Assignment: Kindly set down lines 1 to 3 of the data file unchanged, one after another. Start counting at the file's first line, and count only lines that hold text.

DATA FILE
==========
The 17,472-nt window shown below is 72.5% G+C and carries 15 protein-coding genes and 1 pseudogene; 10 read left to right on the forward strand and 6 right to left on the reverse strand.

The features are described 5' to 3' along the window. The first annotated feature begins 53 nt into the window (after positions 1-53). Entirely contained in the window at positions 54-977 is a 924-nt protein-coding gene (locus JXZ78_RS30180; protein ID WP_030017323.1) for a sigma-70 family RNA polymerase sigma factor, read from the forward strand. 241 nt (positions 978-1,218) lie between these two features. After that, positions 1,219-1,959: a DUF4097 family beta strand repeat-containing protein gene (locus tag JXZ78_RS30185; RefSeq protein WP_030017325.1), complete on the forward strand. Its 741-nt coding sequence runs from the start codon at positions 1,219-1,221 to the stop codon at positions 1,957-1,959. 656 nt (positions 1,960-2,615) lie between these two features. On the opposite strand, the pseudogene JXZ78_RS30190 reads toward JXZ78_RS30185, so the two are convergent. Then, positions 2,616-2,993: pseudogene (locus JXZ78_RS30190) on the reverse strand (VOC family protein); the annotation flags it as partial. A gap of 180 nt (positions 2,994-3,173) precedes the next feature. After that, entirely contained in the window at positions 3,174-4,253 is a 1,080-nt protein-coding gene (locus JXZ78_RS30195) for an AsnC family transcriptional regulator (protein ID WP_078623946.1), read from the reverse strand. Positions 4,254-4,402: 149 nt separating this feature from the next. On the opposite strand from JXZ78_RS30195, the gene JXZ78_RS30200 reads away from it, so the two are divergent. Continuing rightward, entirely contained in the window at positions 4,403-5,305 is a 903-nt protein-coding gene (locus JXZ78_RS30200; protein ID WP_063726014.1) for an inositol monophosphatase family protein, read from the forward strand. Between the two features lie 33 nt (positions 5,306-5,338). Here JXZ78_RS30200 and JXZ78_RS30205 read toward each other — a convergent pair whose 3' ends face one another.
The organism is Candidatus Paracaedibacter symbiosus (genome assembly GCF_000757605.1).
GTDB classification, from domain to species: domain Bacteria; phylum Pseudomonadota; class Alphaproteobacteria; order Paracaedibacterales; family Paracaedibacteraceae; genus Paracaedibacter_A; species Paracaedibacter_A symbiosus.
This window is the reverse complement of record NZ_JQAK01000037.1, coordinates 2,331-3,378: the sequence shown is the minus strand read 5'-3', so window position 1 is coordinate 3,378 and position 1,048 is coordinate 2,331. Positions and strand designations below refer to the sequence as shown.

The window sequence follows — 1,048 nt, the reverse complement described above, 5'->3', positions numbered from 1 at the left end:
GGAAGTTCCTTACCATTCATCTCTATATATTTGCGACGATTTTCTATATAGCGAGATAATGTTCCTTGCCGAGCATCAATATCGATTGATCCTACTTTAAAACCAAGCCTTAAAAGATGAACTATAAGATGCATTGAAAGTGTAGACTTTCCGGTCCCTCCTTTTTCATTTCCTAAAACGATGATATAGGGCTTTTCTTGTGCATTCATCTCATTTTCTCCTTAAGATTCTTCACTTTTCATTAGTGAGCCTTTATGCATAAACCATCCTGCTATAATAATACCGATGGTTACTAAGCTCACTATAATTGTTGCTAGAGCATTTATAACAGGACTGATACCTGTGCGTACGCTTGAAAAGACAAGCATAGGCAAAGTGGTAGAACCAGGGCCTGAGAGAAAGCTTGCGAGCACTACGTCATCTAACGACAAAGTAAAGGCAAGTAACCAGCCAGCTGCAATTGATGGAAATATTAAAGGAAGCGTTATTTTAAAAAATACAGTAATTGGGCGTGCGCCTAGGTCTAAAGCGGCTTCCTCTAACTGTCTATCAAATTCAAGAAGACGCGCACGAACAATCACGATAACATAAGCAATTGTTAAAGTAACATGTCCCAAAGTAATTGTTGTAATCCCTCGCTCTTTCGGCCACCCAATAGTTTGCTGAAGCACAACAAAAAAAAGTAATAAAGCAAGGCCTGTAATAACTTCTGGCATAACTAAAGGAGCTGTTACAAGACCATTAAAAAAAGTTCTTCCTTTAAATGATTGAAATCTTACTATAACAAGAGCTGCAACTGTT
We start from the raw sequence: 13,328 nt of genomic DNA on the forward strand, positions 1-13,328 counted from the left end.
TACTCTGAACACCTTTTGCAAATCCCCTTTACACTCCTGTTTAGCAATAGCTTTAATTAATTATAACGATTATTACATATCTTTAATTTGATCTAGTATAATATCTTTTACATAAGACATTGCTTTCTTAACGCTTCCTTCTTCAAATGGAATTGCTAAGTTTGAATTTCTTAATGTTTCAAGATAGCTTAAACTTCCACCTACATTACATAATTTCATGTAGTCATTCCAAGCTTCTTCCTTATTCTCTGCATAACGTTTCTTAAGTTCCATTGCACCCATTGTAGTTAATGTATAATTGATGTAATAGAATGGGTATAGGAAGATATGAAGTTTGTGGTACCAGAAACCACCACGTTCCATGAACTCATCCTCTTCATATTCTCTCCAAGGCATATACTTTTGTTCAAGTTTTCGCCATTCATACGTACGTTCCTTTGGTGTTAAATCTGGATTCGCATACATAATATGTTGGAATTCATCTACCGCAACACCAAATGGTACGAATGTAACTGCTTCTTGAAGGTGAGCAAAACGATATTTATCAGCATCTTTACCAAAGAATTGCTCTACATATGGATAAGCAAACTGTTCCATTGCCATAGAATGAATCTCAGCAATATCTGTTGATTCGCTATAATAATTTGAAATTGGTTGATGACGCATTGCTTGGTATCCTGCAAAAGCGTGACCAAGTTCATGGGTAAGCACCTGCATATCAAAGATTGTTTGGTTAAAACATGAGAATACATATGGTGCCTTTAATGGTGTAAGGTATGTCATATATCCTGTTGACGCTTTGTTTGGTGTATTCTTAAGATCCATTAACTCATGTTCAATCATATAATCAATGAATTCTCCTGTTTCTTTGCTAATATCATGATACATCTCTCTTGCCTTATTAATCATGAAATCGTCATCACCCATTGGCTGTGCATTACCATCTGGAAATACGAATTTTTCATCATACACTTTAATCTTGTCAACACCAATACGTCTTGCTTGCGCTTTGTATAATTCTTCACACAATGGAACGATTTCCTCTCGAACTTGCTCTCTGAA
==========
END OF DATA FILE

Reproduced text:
The 17,472-nt window shown below is 72.5% G+C and carries 15 protein-coding genes and 1 pseudogene; 10 read left to right on the forward strand and 6 right to left on the reverse strand.

The features are described 5' to 3' along the window. The first annotated feature begins 53 nt into the window (after positions 1-53). Entirely contained in the window at positions 54-977 is a 924-nt protein-coding gene (locus JXZ78_RS30180; protein ID WP_030017323.1) for a sigma-70 family RNA polymerase sigma factor, read from the forward strand. 241 nt (positions 978-1,218) lie between these two features. After that, positions 1,219-1,959: a DUF4097 family beta strand repeat-containing protein gene (locus tag JXZ78_RS30185; RefSeq protein WP_030017325.1), complete on the forward strand. Its 741-nt coding sequence runs from the start codon at positions 1,219-1,221 to the stop codon at positions 1,957-1,959. 656 nt (positions 1,960-2,615) lie between these two features. On the opposite strand, the pseudogene JXZ78_RS30190 reads toward JXZ78_RS30185, so the two are convergent. Then, positions 2,616-2,993: pseudogene (locus JXZ78_RS30190) on the reverse strand (VOC family protein); the annotation flags it as partial. A gap of 180 nt (positions 2,994-3,173) precedes the next feature. After that, entirely contained in the window at positions 3,174-4,253 is a 1,080-nt protein-coding gene (locus JXZ78_RS30195) for an AsnC family transcriptional regulator (protein ID WP_078623946.1), read from the reverse strand. Positions 4,254-4,402: 149 nt separating this feature from the next. On the opposite strand from JXZ78_RS30195, the gene JXZ78_RS30200 reads away from it, so the two are divergent. Continuing rightward, entirely contained in the window at positions 4,403-5,305 is a 903-nt protein-coding gene (locus JXZ78_RS30200; protein ID WP_063726014.1) for an inositol monophosphatase family protein, read from the forward strand. Between the two features lie 33 nt (positions 5,306-5,338). Here JXZ78_RS30200 and JXZ78_RS30205 read toward each other — a convergent pair whose 3' ends face one another.
The organism is Candidatus Paracaedibacter symbiosus (genome assembly GCF_000757605.1).